In December 2008 we pointed out that Yeshiva University paid its president Richard Joel $698,495, plus the institution gave him an expense account of $84,869, according to the Chronicle for Higher Education, Facts and Figures, Executives' Compensation at Private Institutions for 2006-7.
According to our analysis, that's an $80,000 raise from his compensation package of the previous year. At that rate of increase it's fair to assume that two years later, i.e., this year, 2008-9 his compensation is more than $940,000.
The Forward this week, with both a detailed report and a principled editorial, has mounted an attack against Richard Joel and other Jewish non-profit executives who have fired employees in their organizations but have not themselves taken a pay cut.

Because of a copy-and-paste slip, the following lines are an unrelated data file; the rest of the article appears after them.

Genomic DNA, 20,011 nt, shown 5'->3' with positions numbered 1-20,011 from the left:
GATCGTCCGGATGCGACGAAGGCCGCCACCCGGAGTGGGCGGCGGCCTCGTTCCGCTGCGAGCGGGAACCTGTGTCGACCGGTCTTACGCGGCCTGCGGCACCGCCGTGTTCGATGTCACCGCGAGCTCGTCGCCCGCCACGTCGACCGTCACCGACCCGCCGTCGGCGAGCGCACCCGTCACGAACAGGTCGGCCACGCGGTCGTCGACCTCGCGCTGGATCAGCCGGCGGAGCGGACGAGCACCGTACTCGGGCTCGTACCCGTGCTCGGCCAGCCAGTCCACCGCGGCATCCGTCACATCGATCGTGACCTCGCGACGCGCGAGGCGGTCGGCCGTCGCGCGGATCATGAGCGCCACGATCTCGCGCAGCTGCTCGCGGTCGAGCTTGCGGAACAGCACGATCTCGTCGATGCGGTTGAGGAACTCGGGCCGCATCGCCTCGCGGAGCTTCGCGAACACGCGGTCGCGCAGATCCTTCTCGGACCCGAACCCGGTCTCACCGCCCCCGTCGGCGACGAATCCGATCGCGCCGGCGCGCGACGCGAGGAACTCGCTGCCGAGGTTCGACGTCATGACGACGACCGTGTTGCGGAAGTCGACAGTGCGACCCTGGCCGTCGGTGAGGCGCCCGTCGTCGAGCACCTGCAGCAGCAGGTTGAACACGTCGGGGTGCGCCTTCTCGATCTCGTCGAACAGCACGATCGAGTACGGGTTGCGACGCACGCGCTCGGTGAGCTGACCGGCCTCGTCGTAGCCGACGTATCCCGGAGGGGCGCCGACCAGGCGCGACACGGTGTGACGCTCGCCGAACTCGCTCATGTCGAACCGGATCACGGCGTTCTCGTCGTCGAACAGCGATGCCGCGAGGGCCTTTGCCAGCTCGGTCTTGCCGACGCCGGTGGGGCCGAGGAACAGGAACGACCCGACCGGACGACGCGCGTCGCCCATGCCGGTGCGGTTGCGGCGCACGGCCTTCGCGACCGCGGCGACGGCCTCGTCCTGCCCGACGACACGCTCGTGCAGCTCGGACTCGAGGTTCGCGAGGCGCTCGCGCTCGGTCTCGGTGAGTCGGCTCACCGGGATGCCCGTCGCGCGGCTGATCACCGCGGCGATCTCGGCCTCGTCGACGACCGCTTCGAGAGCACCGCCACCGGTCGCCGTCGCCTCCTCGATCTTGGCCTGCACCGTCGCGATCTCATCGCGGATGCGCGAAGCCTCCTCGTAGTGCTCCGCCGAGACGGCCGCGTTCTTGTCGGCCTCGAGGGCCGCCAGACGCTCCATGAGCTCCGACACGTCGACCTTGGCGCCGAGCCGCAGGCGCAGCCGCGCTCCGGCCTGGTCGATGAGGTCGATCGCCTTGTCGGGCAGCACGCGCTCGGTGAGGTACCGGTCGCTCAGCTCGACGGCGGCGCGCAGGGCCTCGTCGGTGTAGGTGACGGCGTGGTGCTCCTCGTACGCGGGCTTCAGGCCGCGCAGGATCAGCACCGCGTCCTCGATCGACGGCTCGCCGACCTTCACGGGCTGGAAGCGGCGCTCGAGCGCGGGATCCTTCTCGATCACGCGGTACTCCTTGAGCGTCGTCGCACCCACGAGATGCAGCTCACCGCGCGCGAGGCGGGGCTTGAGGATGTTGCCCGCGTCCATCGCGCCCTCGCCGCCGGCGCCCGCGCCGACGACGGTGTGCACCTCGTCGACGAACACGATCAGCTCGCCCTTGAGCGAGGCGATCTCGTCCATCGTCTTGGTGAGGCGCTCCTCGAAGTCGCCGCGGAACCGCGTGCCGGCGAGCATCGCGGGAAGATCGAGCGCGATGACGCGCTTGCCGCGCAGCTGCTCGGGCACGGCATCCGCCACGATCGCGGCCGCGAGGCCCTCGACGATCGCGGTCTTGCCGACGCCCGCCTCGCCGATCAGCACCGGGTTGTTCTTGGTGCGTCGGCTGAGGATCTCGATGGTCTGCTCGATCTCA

In particular we agree with this conclusion that the editors draw, "...Nonprofit organizations that exist to serve the Jewish community ought to exemplify the empathy they ask of us. We are asked to join, to donate, to volunteer, to offer up the hours and miles and sweat and money out of a deep caring for our fellow Jews and fellow human beings. But if the man in the corner office — and it’s nearly always a man — does not hold himself accountable to his workers and clients, then the organization is bankrupt, no matter what the balance sheet says."